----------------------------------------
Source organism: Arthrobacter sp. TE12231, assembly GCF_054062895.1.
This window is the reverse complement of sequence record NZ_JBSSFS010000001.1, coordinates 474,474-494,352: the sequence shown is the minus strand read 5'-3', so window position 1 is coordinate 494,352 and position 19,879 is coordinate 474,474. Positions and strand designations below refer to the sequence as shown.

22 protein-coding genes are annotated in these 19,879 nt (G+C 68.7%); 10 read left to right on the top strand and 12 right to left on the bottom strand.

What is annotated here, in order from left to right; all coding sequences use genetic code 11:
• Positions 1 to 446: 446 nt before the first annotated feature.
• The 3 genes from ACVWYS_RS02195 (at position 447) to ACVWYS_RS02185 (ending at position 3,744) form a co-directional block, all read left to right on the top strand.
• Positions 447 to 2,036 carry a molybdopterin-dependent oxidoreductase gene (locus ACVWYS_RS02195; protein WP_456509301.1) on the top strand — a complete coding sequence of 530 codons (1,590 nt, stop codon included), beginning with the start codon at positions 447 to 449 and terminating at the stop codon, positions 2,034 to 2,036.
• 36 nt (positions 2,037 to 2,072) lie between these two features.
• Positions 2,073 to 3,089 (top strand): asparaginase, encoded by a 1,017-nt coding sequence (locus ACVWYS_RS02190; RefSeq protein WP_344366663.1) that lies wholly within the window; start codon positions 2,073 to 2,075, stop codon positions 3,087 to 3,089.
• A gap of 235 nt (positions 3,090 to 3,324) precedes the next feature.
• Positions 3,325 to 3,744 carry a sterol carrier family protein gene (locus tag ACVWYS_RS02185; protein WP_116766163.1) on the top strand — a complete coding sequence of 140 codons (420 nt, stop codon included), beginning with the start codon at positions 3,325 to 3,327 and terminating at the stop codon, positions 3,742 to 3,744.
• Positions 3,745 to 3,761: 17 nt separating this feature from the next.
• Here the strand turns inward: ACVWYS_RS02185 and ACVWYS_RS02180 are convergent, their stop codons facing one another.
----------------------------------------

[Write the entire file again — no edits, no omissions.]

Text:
Source organism: Arthrobacter sp. TE12231, assembly GCF_054062895.1.
This window is the reverse complement of sequence record NZ_JBSSFS010000001.1, coordinates 474,474-494,352: the sequence shown is the minus strand read 5'-3', so window position 1 is coordinate 494,352 and position 19,879 is coordinate 474,474. Positions and strand designations below refer to the sequence as shown.

22 protein-coding genes are annotated in these 19,879 nt (G+C 68.7%); 10 read left to right on the top strand and 12 right to left on the bottom strand.

What is annotated here, in order from left to right; all coding sequences use genetic code 11:
• Positions 1 to 446: 446 nt before the first annotated feature.
• The 3 genes from ACVWYS_RS02195 (at position 447) to ACVWYS_RS02185 (ending at position 3,744) form a co-directional block, all read left to right on the top strand.
• Positions 447 to 2,036 carry a molybdopterin-dependent oxidoreductase gene (locus ACVWYS_RS02195; protein WP_456509301.1) on the top strand — a complete coding sequence of 530 codons (1,590 nt, stop codon included), beginning with the start codon at positions 447 to 449 and terminating at the stop codon, positions 2,034 to 2,036.
• 36 nt (positions 2,037 to 2,072) lie between these two features.
• Positions 2,073 to 3,089 (top strand): asparaginase, encoded by a 1,017-nt coding sequence (locus ACVWYS_RS02190; RefSeq protein WP_344366663.1) that lies wholly within the window; start codon positions 2,073 to 2,075, stop codon positions 3,087 to 3,089.
• A gap of 235 nt (positions 3,090 to 3,324) precedes the next feature.
• Positions 3,325 to 3,744 carry a sterol carrier family protein gene (locus tag ACVWYS_RS02185; protein WP_116766163.1) on the top strand — a complete coding sequence of 140 codons (420 nt, stop codon included), beginning with the start codon at positions 3,325 to 3,327 and terminating at the stop codon, positions 3,742 to 3,744.
• Positions 3,745 to 3,761: 17 nt separating this feature from the next.
• Here the strand turns inward: ACVWYS_RS02185 and ACVWYS_RS02180 are convergent, their stop codons facing one another.